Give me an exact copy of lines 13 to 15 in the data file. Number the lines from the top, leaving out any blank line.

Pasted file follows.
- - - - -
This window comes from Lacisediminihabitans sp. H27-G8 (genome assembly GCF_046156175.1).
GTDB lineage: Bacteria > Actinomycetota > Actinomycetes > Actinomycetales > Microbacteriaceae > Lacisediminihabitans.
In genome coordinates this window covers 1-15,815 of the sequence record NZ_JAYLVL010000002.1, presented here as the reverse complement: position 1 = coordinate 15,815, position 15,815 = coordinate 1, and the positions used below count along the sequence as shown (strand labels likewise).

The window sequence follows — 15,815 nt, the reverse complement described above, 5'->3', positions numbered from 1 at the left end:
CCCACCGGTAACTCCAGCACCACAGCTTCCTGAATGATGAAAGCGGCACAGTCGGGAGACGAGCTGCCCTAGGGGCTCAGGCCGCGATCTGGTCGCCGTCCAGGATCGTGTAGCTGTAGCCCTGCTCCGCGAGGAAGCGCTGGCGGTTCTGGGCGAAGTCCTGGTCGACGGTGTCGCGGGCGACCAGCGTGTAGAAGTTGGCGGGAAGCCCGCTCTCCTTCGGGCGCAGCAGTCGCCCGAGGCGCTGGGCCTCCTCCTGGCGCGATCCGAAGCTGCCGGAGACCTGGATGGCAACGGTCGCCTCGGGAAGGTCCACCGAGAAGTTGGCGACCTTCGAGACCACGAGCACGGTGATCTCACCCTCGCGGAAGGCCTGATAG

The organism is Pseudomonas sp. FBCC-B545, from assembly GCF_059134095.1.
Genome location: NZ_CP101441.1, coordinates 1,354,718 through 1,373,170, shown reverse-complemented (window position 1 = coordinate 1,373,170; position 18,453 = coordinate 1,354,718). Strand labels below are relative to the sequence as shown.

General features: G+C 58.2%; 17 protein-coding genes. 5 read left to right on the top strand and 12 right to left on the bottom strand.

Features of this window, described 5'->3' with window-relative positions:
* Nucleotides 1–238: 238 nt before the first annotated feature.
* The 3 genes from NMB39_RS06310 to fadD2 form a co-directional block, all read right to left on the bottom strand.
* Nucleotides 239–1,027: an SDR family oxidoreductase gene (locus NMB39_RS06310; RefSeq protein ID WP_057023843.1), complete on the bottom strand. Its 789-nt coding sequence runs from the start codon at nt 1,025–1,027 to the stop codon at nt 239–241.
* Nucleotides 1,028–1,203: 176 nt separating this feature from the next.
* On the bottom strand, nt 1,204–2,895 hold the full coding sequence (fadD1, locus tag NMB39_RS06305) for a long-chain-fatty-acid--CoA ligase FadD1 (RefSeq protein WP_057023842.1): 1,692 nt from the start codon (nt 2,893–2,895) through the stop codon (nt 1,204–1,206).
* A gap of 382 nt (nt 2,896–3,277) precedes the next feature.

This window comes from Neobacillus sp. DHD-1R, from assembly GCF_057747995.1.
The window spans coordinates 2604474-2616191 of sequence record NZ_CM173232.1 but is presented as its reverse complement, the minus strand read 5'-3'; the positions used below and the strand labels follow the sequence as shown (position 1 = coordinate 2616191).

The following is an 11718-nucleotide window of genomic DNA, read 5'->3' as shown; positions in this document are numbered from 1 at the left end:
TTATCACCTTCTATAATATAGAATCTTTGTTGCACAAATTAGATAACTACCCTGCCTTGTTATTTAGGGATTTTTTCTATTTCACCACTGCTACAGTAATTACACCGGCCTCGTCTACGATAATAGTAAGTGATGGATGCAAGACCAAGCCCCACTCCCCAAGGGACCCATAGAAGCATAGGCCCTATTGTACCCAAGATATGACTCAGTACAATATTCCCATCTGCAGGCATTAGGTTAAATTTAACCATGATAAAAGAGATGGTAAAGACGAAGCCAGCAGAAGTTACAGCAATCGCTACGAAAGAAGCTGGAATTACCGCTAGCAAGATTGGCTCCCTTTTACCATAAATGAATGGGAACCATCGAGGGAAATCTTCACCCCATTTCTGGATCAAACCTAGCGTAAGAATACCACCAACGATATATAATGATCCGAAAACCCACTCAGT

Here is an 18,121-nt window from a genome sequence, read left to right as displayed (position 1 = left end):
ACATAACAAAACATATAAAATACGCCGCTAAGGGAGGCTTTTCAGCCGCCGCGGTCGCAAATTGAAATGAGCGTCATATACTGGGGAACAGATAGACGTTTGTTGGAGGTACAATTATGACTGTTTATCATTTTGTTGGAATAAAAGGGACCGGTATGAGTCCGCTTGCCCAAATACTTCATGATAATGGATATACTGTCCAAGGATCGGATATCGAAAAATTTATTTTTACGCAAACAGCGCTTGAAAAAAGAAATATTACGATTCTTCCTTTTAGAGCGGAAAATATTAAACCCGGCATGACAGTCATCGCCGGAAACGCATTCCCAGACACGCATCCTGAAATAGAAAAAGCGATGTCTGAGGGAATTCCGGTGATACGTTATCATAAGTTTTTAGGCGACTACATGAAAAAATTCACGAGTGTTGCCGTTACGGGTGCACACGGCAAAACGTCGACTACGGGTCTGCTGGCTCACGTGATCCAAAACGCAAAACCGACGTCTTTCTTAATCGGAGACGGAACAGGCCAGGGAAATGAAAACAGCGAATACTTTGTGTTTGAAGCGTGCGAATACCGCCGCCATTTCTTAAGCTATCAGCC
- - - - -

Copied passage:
* Nucleotides 1,028–1,203: 176 nt separating this feature from the next.
* On the bottom strand, nt 1,204–2,895 hold the full coding sequence (fadD1, locus tag NMB39_RS06305) for a long-chain-fatty-acid--CoA ligase FadD1 (RefSeq protein WP_057023842.1): 1,692 nt from the start codon (nt 2,893–2,895) through the stop codon (nt 1,204–1,206).
* A gap of 382 nt (nt 2,896–3,277) precedes the next feature.